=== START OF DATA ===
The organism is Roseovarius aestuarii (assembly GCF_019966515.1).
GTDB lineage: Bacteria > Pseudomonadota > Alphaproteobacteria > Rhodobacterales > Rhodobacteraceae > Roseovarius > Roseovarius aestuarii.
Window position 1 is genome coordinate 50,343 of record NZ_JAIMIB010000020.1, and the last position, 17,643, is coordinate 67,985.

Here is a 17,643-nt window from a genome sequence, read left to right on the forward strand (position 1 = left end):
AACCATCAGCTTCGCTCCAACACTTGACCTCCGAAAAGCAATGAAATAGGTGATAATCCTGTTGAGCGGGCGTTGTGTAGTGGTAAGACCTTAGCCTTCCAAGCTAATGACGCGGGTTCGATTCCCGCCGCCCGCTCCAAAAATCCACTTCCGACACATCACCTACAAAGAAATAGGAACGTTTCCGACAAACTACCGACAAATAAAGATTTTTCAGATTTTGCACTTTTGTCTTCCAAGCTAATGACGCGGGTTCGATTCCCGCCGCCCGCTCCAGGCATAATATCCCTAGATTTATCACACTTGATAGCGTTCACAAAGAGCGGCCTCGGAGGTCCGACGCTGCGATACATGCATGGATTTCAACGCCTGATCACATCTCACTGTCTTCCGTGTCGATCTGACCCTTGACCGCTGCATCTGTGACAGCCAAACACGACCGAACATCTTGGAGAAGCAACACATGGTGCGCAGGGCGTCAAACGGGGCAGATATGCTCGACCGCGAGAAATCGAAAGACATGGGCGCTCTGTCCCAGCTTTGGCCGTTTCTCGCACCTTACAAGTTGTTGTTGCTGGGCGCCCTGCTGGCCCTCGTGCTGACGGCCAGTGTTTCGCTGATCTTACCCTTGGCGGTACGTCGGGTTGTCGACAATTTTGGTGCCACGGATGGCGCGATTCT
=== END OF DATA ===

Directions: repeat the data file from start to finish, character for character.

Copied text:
The organism is Roseovarius aestuarii (assembly GCF_019966515.1).
GTDB lineage: Bacteria > Pseudomonadota > Alphaproteobacteria > Rhodobacterales > Rhodobacteraceae > Roseovarius > Roseovarius aestuarii.
Window position 1 is genome coordinate 50,343 of record NZ_JAIMIB010000020.1, and the last position, 17,643, is coordinate 67,985.

Here is a 17,643-nt window from a genome sequence, read left to right on the forward strand (position 1 = left end):
AACCATCAGCTTCGCTCCAACACTTGACCTCCGAAAAGCAATGAAATAGGTGATAATCCTGTTGAGCGGGCGTTGTGTAGTGGTAAGACCTTAGCCTTCCAAGCTAATGACGCGGGTTCGATTCCCGCCGCCCGCTCCAAAAATCCACTTCCGACACATCACCTACAAAGAAATAGGAACGTTTCCGACAAACTACCGACAAATAAAGATTTTTCAGATTTTGCACTTTTGTCTTCCAAGCTAATGACGCGGGTTCGATTCCCGCCGCCCGCTCCAGGCATAATATCCCTAGATTTATCACACTTGATAGCGTTCACAAAGAGCGGCCTCGGAGGTCCGACGCTGCGATACATGCATGGATTTCAACGCCTGATCACATCTCACTGTCTTCCGTGTCGATCTGACCCTTGACCGCTGCATCTGTGACAGCCAAACACGACCGAACATCTTGGAGAAGCAACACATGGTGCGCAGGGCGTCAAACGGGGCAGATATGCTCGACCGCGAGAAATCGAAAGACATGGGCGCTCTGTCCCAGCTTTGGCCGTTTCTCGCACCTTACAAGTTGTTGTTGCTGGGCGCCCTGCTGGCCCTCGTGCTGACGGCCAGTGTTTCGCTGATCTTACCCTTGGCGGTACGTCGGGTTGTCGACAATTTTGGTGCCACGGATGGCGCGATTCT